False Ideas About God

I think perhaps the most harmful idea about God is that He’s sort of like a kindly, somewhat doddering, grandfather with a long white beard, waiting to give out presents to people who ask.

This false image is not only damaging as it is, it opens up a lot of people to anger who expect God to be this way but instead find Him to say no to their requests and to be quite engaged, in control, and not at all doddering.

I’m not sure where the idea of “grandfather god” came from, how it got started. I think it’s a fairly recent concept, though I don’t think Michelangelo’s Sistine Chapel painting of God in the act of creating did anything to dissuade people from seeing God in this benevolent, passive, aged way.

I find it hard to imagine, though, that the people in the 1700s listening to preachers like Jonathan Edwards who preached “fire and brimstone” sermons such as “Sinners in the Hands of an Angry God,” would conceive of God as a kindly grandfather. They understood from the sermons they heard on Sunday and those they listened to during revival meetings, that God’s judgment of sinners was anything but kindly.

In reaction to this focus on God’s judgment, I believe Christendom began to focus on God’s love rather than on His wrath. Hence, the script flipped to this kinder, gentler God who loves the world. The natural outgrowth of this emphasis was a redefining of God’s image. He was not angry; He was loving. He was not eager to judge; He was eager to save. He was not a kill-joy; He was willing, even desirous, of showering His people with good gifts.

The problem actually is the focus, the over-emphasis of one of God’s traits to the exclusion of the others. And to be honest, grandfather god, while accurately identifying some of God’s attributes, neglects others so that the overall concept of God is drastically distorted.

As you would expect the preachers of Jonathan Edwards’s day knew nothing of “grandfather god.” Here’s a flavor of Edwards’s famous sermon:

II. They deserve to be cast into hell; so that divine justice never stands in the way, it makes no objection against God’s using his power at any moment to destroy them. Yea, on the contrary, justice calls aloud for an infinite punishment of their sins. Divine justice says of the tree that brings forth such grapes of Sodom, “Cut it down; why cumbreth it the ground” (Luke 13:7). The sword of divine justice is every moment brandished over their heads, and ’tis nothing but the hand of arbitrary mercy, and God’s mere will, that holds it back.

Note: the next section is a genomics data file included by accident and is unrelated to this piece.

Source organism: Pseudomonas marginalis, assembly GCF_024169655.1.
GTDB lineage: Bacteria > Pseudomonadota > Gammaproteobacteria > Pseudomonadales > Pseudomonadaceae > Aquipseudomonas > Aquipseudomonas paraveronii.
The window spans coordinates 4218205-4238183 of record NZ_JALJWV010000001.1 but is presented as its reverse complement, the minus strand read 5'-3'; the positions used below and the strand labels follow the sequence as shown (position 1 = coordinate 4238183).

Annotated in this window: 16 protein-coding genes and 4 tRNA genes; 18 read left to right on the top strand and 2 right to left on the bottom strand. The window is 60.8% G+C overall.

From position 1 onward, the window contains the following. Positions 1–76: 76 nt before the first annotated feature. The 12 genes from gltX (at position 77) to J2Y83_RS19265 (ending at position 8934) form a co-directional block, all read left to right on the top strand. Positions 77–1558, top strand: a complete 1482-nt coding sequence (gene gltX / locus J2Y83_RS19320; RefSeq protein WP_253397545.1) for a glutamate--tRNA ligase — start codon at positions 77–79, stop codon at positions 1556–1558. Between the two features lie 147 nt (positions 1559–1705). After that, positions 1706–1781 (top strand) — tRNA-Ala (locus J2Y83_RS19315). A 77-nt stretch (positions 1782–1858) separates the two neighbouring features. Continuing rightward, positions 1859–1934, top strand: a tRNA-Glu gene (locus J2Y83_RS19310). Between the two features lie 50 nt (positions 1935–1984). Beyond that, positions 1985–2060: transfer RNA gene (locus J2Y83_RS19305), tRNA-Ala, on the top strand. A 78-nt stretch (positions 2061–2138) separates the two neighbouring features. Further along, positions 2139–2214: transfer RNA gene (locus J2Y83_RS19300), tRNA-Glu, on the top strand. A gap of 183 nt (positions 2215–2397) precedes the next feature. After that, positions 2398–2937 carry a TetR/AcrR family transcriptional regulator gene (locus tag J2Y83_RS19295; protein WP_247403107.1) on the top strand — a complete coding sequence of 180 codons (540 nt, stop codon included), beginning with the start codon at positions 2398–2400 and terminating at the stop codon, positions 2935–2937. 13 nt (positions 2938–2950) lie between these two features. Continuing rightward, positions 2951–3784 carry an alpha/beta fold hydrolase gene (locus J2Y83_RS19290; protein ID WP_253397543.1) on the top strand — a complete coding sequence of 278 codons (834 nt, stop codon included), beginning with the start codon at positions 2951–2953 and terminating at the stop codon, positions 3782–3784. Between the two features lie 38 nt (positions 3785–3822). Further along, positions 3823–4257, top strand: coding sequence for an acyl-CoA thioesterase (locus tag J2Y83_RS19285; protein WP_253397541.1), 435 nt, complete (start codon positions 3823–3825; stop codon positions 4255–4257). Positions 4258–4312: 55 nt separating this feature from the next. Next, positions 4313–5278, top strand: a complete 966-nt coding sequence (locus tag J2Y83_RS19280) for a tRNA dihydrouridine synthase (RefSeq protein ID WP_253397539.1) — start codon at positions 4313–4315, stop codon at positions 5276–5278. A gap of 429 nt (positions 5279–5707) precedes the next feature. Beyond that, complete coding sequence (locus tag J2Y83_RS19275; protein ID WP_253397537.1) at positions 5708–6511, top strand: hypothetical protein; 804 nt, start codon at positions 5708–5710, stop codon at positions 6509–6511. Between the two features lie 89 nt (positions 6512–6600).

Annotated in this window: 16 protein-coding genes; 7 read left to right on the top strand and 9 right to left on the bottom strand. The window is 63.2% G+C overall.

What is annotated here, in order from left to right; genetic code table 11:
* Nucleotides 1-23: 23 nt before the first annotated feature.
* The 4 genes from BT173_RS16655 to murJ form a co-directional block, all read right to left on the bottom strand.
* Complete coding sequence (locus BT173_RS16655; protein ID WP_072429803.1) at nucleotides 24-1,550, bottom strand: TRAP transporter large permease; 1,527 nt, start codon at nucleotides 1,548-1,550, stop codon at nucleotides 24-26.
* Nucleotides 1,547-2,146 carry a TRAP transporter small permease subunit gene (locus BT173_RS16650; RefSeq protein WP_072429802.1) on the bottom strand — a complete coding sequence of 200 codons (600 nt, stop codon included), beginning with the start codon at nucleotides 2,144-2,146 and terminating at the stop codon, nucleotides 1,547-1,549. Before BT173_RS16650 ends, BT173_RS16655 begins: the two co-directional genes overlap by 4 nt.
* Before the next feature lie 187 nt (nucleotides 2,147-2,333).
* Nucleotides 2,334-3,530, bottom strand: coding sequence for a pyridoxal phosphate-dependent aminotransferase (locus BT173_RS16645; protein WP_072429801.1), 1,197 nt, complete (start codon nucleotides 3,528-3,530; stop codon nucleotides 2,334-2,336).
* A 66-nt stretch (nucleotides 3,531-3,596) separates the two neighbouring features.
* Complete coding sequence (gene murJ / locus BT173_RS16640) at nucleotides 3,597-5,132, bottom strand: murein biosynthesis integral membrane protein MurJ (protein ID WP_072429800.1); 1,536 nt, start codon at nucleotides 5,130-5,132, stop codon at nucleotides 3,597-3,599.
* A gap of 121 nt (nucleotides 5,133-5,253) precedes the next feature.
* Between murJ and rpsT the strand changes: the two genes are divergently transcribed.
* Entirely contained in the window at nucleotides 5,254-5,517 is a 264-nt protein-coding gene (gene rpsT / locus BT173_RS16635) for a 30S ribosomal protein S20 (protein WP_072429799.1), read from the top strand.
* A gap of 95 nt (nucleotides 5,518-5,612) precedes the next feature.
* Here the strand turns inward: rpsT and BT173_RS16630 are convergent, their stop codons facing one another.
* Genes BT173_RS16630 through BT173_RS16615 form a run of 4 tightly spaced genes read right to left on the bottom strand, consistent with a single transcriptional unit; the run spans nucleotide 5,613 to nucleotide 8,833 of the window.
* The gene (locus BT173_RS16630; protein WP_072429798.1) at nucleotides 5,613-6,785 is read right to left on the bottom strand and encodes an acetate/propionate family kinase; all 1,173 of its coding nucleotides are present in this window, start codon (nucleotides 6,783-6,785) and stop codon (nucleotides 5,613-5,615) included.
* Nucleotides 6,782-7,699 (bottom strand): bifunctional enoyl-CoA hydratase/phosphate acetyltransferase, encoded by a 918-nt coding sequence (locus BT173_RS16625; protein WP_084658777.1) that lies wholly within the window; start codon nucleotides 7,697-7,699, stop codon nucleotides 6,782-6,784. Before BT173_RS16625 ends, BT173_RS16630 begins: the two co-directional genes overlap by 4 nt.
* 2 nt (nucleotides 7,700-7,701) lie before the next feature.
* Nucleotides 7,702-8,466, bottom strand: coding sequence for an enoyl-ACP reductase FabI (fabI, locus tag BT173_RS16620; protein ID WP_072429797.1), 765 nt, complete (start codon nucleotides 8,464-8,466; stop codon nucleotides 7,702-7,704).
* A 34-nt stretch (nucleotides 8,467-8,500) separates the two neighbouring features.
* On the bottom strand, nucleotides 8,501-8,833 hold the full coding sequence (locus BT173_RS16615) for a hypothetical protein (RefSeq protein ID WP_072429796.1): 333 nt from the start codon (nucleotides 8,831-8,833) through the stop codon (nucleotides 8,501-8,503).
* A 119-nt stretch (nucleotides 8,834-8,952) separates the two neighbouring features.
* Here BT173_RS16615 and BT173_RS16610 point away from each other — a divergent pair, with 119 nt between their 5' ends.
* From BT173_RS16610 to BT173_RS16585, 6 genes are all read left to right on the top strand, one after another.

III. They are already under a sentence of condemnation to hell. They don’t only justly deserve to be cast down thither; but the sentence of the law of God, that eternal and immutable rule of righteousness that God has fixed between him and mankind, is gone out against them, and stands against them; so that they are bound over already to hell. John 3:18, “He that believeth not is condemned already.” So that every unconverted man properly belongs to hell; that is his place; from thence he is.” (excerpt from Sinners in the Hands of an Angry God” as posed by Yale.edu)

What I find interesting—though I haven’t read much of the sermon at all—is that I see nothing so far that doesn’t square with Scripture.

So which is true about God? Is He angry or is He a kindly grandfather?

Again, I’ll say, the problem is that both these perspectives are incomplete. God is kind, loving, merciful but He is also just and uncompromising and angry at sin.

The thing is, in this era of grandfather god, we don’t like to hear those things about God that contradict our image of universal benevolence.

But actually God is universally benevolent. He sends rain on the just and the unjust. He mercifully withholds His wrath from deserving sinners so that we have a chance to accept His free gift of grace. And it is His kindness and love for mankind that prompts His offer of salvation.

The mistake we make today, I believe, is speaking only of the traits that we like, that we’re happy about, and sort of mumbling under our breath that yes, God hates sin. Honestly? It’s even hard for me to write these truths. If feels a little foreign and I’m afraid someone will misunderstand. After all, we humans don’t have the holiness that God does which mitigates His traits we can only understand as negative.